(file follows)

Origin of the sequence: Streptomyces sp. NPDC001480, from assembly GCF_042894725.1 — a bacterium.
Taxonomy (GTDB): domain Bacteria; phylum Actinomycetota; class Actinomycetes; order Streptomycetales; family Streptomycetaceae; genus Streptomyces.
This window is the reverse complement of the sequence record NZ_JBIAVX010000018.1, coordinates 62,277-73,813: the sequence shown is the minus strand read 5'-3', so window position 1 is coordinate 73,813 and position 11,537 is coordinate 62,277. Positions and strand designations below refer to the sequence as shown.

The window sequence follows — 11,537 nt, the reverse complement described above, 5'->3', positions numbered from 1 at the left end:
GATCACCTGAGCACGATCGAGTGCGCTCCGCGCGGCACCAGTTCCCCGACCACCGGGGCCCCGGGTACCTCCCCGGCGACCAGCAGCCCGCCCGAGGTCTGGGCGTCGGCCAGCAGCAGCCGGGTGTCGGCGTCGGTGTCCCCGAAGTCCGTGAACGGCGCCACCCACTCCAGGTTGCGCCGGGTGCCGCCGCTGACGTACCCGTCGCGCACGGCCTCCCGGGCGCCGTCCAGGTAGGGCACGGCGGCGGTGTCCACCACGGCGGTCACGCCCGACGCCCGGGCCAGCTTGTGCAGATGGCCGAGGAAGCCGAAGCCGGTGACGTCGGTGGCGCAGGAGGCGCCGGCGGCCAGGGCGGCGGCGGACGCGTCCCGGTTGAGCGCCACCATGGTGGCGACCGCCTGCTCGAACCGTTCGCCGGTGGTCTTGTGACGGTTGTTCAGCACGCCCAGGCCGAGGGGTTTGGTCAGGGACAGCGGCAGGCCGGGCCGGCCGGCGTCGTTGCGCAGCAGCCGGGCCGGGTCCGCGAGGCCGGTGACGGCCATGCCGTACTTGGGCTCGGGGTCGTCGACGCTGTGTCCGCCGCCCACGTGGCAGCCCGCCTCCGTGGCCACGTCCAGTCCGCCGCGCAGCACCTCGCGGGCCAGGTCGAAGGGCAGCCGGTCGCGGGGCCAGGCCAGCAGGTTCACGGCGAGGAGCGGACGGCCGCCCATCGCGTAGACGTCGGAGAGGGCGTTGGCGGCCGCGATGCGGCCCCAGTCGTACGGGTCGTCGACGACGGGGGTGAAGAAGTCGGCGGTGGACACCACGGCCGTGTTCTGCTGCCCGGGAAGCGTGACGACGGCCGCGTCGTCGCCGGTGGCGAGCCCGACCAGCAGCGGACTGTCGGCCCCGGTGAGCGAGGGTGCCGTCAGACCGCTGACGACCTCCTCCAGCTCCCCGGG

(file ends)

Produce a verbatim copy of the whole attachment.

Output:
Origin of the sequence: Streptomyces sp. NPDC001480, from assembly GCF_042894725.1 — a bacterium.
Taxonomy (GTDB): domain Bacteria; phylum Actinomycetota; class Actinomycetes; order Streptomycetales; family Streptomycetaceae; genus Streptomyces.
This window is the reverse complement of the sequence record NZ_JBIAVX010000018.1, coordinates 62,277-73,813: the sequence shown is the minus strand read 5'-3', so window position 1 is coordinate 73,813 and position 11,537 is coordinate 62,277. Positions and strand designations below refer to the sequence as shown.

The window sequence follows — 11,537 nt, the reverse complement described above, 5'->3', positions numbered from 1 at the left end:
GATCACCTGAGCACGATCGAGTGCGCTCCGCGCGGCACCAGTTCCCCGACCACCGGGGCCCCGGGTACCTCCCCGGCGACCAGCAGCCCGCCCGAGGTCTGGGCGTCGGCCAGCAGCAGCCGGGTGTCGGCGTCGGTGTCCCCGAAGTCCGTGAACGGCGCCACCCACTCCAGGTTGCGCCGGGTGCCGCCGCTGACGTACCCGTCGCGCACGGCCTCCCGGGCGCCGTCCAGGTAGGGCACGGCGGCGGTGTCCACCACGGCGGTCACGCCCGACGCCCGGGCCAGCTTGTGCAGATGGCCGAGGAAGCCGAAGCCGGTGACGTCGGTGGCGCAGGAGGCGCCGGCGGCCAGGGCGGCGGCGGACGCGTCCCGGTTGAGCGCCACCATGGTGGCGACCGCCTGCTCGAACCGTTCGCCGGTGGTCTTGTGACGGTTGTTCAGCACGCCCAGGCCGAGGGGTTTGGTCAGGGACAGCGGCAGGCCGGGCCGGCCGGCGTCGTTGCGCAGCAGCCGGGCCGGGTCCGCGAGGCCGGTGACGGCCATGCCGTACTTGGGCTCGGGGTCGTCGACGCTGTGTCCGCCGCCCACGTGGCAGCCCGCCTCCGTGGCCACGTCCAGTCCGCCGCGCAGCACCTCGCGGGCCAGGTCGAAGGGCAGCCGGTCGCGGGGCCAGGCCAGCAGGTTCACGGCGAGGAGCGGACGGCCGCCCATCGCGTAGACGTCGGAGAGGGCGTTGGCGGCCGCGATGCGGCCCCAGTCGTACGGGTCGTCGACGACGGGGGTGAAGAAGTCGGCGGTGGACACCACGGCCGTGTTCTGCTGCCCGGGAAGCGTGACGACGGCCGCGTCGTCGCCGGTGGCGAGCCCGACCAGCAGCGGACTGTCGGCCCCGGTGAGCGAGGGTGCCGTCAGACCGCTGACGACCTCCTCCAGCTCCCCGGG